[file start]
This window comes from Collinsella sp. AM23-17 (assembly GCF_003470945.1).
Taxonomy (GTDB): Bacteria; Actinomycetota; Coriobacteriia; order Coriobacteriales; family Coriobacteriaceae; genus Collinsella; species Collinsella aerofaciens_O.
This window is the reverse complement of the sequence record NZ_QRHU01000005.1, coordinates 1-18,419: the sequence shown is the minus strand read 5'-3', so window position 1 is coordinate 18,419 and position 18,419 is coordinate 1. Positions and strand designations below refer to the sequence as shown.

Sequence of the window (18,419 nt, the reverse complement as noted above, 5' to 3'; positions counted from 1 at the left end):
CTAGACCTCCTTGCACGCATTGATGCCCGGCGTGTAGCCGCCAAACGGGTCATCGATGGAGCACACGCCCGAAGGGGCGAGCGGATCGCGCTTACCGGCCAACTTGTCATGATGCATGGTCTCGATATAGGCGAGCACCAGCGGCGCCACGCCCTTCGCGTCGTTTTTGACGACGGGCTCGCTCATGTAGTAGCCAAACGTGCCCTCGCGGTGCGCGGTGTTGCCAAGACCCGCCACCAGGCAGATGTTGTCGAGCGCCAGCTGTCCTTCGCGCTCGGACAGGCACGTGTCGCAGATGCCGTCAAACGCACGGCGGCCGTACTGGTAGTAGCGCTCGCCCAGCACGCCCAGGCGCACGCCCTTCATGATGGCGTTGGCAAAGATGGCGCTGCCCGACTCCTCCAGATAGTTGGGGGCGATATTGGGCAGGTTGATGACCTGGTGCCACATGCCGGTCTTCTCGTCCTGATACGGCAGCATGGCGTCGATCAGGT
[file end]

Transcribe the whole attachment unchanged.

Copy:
This window comes from Collinsella sp. AM23-17 (assembly GCF_003470945.1).
Taxonomy (GTDB): Bacteria; Actinomycetota; Coriobacteriia; order Coriobacteriales; family Coriobacteriaceae; genus Collinsella; species Collinsella aerofaciens_O.
This window is the reverse complement of the sequence record NZ_QRHU01000005.1, coordinates 1-18,419: the sequence shown is the minus strand read 5'-3', so window position 1 is coordinate 18,419 and position 18,419 is coordinate 1. Positions and strand designations below refer to the sequence as shown.

Sequence of the window (18,419 nt, the reverse complement as noted above, 5' to 3'; positions counted from 1 at the left end):
CTAGACCTCCTTGCACGCATTGATGCCCGGCGTGTAGCCGCCAAACGGGTCATCGATGGAGCACACGCCCGAAGGGGCGAGCGGATCGCGCTTACCGGCCAACTTGTCATGATGCATGGTCTCGATATAGGCGAGCACCAGCGGCGCCACGCCCTTCGCGTCGTTTTTGACGACGGGCTCGCTCATGTAGTAGCCAAACGTGCCCTCGCGGTGCGCGGTGTTGCCAAGACCCGCCACCAGGCAGATGTTGTCGAGCGCCAGCTGTCCTTCGCGCTCGGACAGGCACGTGTCGCAGATGCCGTCAAACGCACGGCGGCCGTACTGGTAGTAGCGCTCGCCCAGCACGCCCAGGCGCACGCCCTTCATGATGGCGTTGGCAAAGATGGCGCTGCCCGACTCCTCCAGATAGTTGGGGGCGATATTGGGCAGGTTGATGACCTGGTGCCACATGCCGGTCTTCTCGTCCTGATACGGCAGCATGGCGTCGATCAGGT